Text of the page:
PANAMA CITY – During the tough negotiations that eventually led to the handover of the Panama Canal by the United States to Panama 20 years ago, two issues – defense and a prohibition on strikes by workers – proved especially difficult to overcome.
“There would be no treaties, no handover of the canal, we would not be celebrating 20 years of the handover of the canal on the 31st (of December) if we had not agreed to no right to strike and the Neutrality Treaty that reverted (sic) the defense of the canal,” former President Aristides Royo, who helped negotiate the 1977 Torrijos-Carter Treaties and currently serves as canal affairs minister, told EFE.
The 79-year-old Royo, who served as Panama’s president from 1978 to 1982, said these were the “most critical” points in the negotiations
“It took a lot of work” on the issue of defense because on the US side, “they thought in the beginning about keeping the military bases (in Panama), until a general by the name of Brown” told President Jimmy Carter, who was in office from 1977 to 1981, that he could give them up because the canal could be defended by the United States without the facilities, Royo said.
Missile technology had advanced rapidly since the 1960s and by 1977 the 14 US bases with 18,000 military personnel in Panama were no longer necessary for defending the waterway, Royo said, adding that the bases, moreover, were costly to operate and created conflicts in bilateral relations.
Ending the US military presence in Panama “was hard, but we managed it,” the former president said.
The Torrijos-Carter Treaties, in addition to covering the handover of the canal, included the Treaty Concerning the Permanent Neutrality and Operation of the Panama Canal.
The Panama Canal Authority notes in its official history that the Neutrality Treaty called for the waterway to remain permanently neutral, acknowledging that the agreement proved controversial because it did not have an expiration date and allowed the United States to reserve the right to intervene in Panama under certain “unilateral conditions.”
“Another key point, a difficult one for Panamanians, was that there be no right to strike. There was no (right to strike) under US administration (of the canal), but the Republic of Panama always had the right to strike, tenants’ movements, strikers’ movements,” Royo said.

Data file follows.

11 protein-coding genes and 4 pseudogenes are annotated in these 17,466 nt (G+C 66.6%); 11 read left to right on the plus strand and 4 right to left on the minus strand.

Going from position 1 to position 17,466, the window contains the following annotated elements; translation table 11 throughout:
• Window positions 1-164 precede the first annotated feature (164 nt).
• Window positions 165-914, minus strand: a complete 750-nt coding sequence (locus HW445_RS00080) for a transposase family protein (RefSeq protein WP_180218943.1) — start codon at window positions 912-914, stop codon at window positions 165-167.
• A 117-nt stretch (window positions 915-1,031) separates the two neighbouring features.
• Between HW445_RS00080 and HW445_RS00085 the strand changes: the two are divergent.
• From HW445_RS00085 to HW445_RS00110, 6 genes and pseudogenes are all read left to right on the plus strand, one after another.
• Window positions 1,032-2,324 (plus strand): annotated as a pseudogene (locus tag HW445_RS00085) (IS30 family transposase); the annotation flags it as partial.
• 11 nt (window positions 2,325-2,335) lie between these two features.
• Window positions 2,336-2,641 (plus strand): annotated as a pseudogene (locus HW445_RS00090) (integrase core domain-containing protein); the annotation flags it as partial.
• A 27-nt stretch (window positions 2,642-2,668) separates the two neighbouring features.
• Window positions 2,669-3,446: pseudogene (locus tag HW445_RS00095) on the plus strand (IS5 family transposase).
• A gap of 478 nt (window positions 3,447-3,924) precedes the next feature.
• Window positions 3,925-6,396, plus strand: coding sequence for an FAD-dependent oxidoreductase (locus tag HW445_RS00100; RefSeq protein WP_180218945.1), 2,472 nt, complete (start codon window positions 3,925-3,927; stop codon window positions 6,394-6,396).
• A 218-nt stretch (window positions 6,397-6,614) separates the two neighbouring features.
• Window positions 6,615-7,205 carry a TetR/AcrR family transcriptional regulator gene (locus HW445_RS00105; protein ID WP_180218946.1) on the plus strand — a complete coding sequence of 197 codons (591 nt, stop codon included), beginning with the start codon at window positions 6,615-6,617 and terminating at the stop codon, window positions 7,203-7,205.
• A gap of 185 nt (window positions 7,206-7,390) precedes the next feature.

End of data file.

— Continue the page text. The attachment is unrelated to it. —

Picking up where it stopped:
Agreeing to accept this condition in a territory, previously known as the Panama Canal Zone under US control, over which Panama acquired full sovereignty, “was, shall we say, the hardest thing to swallow,” Royo said.
The former treaty negotiator said the issues of defense and the right to strike “were two sine qua non requirements” that were justified because the Panama Canal “is an asset that is in the Republic of Panama, operated by Panamanians, but it serves the world.”
The handover of sovereignty over the waterway to Panama marked a crucial moment in bilateral relations and the end of a conflict over the canal that spanned generations, dating back to the 1903 Hay-Bunau Varilla Treaty, which established the Panama Canal Zone and granted the United States perpetual control over the territory.
On Jan. 9, 1964, some 200 Instituto Nacional students marched to the old Balboa School in the Canal Zone to demand that the United States comply with a 1955 agreement requiring that the Panamanian flag fly over US facilities in the territory.
The protest was met with violence, with hundreds of civilians, police officers and US troops opening fire on the Panamanian students, who responded with stones and handguns.
The clashes left 21 Panamanians dead and more than 500 others wounded, historians said.
Then-President Roberto Chiari, who was in office from October 1960 to October 1964, responded to the incident by breaking relations with the United States.
Royo said the protest by the Instituto Nacional students prompted a change in the US position on the canal.
“The Americans realized that there was a source of conflict, that the canal was not this tranquil place, calm, where they could act like they had sovereignty because that’s what the treaty of perpetuity of 1903 said,” Royo told EFE.
A push was made in the mid-1960s to change the canal’s status, but it was Jimmy Carter’s arrival in the White House in 1977 that proved decisive, Royo said.
Gen. Omar Torrijos internationalized the “cause of Panama,” receiving support around the world for the effort to regain sovereignty over the canal zone, but it was Carter’s victory in the 1976 US presidential election that made the eventual handover of the waterway to Panama possible, Royo said.
On Sept. 7, 1977, Carter, who is now 95, and Torrijos, who died in a plane crash in 1981 at the age of 52, signed the Torrijos-Carter Treaties at the Organization of American States (OAS) headquarters in Washington.